SBS Transit will help staff pursue civil action against abusers
It will help with costs and get them lawyers after incidents involving commuters refusing to wear masks
SBS Transit will back its staff if they wish to pursue civil action against their abusers, and it will also help with the costs and get them lawyers.
In a statement yesterday, it said it will not tolerate abuse against its staff after several recent incidents made headlines.
"(We) will fully back any staff who wishes to defend their rights beyond the criminal justice system and file for civil action," SBS Transit said.
"This means helping victimised staff navigate the legal system, including appointing representation as well as undertaking the costs."
It noted several incidents in the past few months relating to the enforcement of the mask-up rule.
In the most recent incident on Tuesday, a bus driver was allegedly attacked by a man who was said to have initially boarded without a mask on.
The driver in the incident suffered minor injuries and a man was arrested.
The statement also mentioned a Facebook Live video that went viral following an incident on Aug 19, when a man was denied entry onto the bus for wearing a neck gaiter.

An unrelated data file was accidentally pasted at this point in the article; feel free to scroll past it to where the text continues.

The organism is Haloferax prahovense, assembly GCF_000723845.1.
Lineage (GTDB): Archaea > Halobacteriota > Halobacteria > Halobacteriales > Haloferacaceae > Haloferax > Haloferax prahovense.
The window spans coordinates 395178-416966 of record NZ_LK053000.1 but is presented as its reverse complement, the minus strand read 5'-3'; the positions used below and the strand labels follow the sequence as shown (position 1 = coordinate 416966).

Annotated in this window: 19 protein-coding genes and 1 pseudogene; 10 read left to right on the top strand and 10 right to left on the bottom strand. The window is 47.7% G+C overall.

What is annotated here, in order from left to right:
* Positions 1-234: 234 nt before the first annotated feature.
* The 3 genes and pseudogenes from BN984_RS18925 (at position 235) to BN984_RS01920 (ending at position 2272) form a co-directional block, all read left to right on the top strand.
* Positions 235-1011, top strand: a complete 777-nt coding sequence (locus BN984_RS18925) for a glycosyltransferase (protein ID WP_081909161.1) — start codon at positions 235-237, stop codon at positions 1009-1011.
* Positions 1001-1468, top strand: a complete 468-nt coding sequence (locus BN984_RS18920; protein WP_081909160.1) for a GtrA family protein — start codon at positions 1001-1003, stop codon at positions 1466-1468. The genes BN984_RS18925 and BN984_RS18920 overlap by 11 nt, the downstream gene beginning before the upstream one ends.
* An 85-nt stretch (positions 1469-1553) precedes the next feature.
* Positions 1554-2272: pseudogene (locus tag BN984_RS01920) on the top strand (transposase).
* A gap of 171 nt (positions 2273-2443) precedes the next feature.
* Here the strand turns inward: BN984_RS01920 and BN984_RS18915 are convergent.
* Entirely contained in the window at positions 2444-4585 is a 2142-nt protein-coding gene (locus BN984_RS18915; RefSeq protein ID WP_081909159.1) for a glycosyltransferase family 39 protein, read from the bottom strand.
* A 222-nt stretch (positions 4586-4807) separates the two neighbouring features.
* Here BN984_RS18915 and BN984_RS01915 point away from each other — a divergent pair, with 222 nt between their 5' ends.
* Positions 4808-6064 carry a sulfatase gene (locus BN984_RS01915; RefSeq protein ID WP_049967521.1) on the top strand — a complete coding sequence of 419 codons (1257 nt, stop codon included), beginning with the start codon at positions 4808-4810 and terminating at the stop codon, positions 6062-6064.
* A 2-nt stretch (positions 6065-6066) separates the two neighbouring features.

In the video, the man had alleged that he was being discriminated against and the police were called in to defuse the situation.
SBS Transit acting chief executive officer Cheng Siak Kian said attacks against its staff must stop.
"Our people go to work every day to do their jobs - including enforcing strict rules and regulations. To be called names, abused or even attacked, for asking someone to put on a mask, or pay the correct fare, is wrong," he said.
In a statement yesterday, Mr Melvin Yong, the executive secretary for the National Transport Workers' Union said: "Over the years, public transport workers have received better protection under our legislative framework.
"Moving forward, the union will continue to work closely with the authorities and the different public transport operators to examine how we can step up on deterrence measures to further protect our public transport workers."
In a Facebook post yesterday, Transport Minister Ong Ye Kung said he had a dialogue with SMRT workers on Wednesday and found that many of them raised the issue of difficult commuters who do not wear masks or do not wear them properly.
Calling it disturbing, he said everyone has a simple civic duty of wearing a mask in public.
"Transport service staff are doing their job, making sure the system is safe for all of us," he wrote. "Such blatant disregard for fellow commuters... is despicable."
He also commended SBS Transit for fully backing its bus captains.
"Out of 100 commuters, 98 are nice but two are rude," he wrote.
"Let's stand up against the two - and be the 98 who keep each other going."